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The almanac

UPI Almanac for Saturday, Jan. 4, 2014.
By United Press International

The almanac

UPI Almanac for Friday, Jan. 4, 2013.
By United Press International

The almanac

UPI Almanac for Wednesday, Jan. 4, 2012.
By United Press International

The almanac

UPI Almanac for Friday, Jan. 4, 2008.
By United Press International

The Almanac

UPI almanac for Thursday, Jan. 4, 2007.
By United Press International

The Almanac

Today is Wednesday, Jan. 4, the fourth day of 2006, with 361 to follow.
By United Press International

The Almanac

Today is Tuesday, Jan. 4, the fourth day of 2005, with 361 to follow.
By United Press International

The Almanac

Today is Sunday, Jan. 4, the fourth day of 2004, with 362 to follow.
By United Press International

People

Look for a new full-length animated feature from the fertile brain of controversial actor-director Tim Burton.
DENNIS DAILY, United Press International

The Almanac

Today is Saturday, Jan. 4, the fourth day of 2003, with 361 to follow.
By United Press International

The Almanac

Today is Friday, Jan. 4, the fourth day of 2002, with 361 to follow.
By United Press International
Wiki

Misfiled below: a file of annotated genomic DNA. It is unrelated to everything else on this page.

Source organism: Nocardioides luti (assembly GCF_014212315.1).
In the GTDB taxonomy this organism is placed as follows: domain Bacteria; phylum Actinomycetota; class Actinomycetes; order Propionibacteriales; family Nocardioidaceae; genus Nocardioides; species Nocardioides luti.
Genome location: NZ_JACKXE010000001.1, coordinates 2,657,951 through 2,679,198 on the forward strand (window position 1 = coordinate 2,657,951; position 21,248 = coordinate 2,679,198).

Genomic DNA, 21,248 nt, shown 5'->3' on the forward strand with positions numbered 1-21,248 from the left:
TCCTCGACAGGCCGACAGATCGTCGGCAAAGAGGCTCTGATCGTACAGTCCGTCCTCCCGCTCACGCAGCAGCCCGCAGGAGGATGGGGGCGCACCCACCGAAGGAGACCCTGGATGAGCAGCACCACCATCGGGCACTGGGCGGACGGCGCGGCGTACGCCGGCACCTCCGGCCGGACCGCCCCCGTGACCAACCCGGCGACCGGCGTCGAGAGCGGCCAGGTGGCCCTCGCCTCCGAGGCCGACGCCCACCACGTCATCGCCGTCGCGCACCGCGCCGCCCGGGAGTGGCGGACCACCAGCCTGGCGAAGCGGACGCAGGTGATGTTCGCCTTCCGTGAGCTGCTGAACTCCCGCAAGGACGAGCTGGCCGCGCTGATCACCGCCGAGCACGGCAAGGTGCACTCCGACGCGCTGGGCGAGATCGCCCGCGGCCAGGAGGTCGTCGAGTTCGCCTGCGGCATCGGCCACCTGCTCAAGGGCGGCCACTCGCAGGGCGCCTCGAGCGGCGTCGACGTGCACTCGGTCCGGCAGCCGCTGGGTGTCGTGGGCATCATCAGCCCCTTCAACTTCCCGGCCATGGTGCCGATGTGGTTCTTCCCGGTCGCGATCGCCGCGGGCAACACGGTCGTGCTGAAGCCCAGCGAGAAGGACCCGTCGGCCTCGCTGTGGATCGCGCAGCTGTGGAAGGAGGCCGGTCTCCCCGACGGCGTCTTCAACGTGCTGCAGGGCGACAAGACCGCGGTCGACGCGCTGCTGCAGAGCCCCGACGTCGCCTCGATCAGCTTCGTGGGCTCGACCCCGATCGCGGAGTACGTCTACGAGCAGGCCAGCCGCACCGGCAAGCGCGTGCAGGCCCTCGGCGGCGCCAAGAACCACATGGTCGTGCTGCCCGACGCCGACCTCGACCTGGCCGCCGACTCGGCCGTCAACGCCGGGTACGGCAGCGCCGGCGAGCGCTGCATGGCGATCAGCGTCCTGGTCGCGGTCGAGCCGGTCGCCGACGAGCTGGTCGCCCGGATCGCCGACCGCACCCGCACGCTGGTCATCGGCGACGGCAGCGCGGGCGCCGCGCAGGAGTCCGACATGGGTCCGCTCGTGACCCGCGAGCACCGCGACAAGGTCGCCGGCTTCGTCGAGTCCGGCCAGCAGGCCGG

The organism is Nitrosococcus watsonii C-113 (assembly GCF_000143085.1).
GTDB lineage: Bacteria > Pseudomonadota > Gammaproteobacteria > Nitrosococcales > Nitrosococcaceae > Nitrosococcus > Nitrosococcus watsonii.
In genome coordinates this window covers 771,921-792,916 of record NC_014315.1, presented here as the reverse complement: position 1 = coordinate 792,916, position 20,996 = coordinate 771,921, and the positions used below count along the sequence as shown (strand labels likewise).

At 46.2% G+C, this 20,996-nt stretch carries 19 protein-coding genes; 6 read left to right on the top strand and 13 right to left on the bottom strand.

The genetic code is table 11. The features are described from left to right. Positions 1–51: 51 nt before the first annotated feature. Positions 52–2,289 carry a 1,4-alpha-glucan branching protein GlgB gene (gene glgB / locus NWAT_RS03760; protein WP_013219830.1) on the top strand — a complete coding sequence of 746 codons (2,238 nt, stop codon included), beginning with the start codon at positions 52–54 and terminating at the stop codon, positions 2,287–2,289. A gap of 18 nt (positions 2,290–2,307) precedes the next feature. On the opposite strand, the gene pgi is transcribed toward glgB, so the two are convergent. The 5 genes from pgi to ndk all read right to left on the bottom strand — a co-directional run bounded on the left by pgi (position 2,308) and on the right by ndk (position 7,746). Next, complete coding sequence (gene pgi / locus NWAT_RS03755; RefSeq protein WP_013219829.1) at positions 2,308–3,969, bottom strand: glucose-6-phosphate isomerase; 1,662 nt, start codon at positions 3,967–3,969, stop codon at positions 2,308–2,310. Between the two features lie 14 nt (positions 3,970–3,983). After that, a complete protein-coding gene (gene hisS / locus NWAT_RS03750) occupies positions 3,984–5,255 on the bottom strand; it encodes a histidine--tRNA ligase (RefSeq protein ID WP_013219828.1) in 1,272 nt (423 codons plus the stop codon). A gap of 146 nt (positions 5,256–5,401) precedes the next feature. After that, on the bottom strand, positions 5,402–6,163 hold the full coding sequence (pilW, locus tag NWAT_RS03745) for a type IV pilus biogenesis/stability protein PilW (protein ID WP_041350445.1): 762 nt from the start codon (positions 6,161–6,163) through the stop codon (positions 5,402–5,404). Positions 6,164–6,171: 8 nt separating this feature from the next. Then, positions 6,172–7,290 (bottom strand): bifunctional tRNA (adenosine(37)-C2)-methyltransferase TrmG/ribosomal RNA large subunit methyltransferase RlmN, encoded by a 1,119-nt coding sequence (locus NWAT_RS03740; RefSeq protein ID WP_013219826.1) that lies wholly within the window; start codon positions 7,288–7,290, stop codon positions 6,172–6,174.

Sir Isaac Pitman (January 4, 1813 – January 12, 1897), knighted in 1894, developed the most widely used system of shorthand, known now as Pitman shorthand. He first proposed this in Stenographic Soundhand in 1837. Pitman was a qualified teacher and taught at a private school he founded in Wotton-under-Edge. He was also the vice president of the Vegetarian Society.

He was born in Trowbridge, Wiltshire in England. In the 1851 census he appears in Bath aged 38, living with his wife, Mary, aged 58, born in Newark-on-Trent, Nottinghamshire. He married Isabella Masters in 1861, and he appears in the 1871 census, aged 58, with his new wife Isabella, aged 46. In the 1881 census he is listed as Eisak Pitman - given his occupation, the phonetic spelling is interesting. In the 1891 census he is again listed as Isaac, but his birthplace has moved to Bath.

Isaac Pitman was fervently Swedenborgian. Not only did he read The Writings of Emanuel Swedenborg daily, he also devoted much time and energy to educating the world about them. He published and distributed books and tracts by and about Swedenborg.

This article is licensed under the GNU Free Documentation License.
It uses material from the Wikipedia article "Isaac Pitman."
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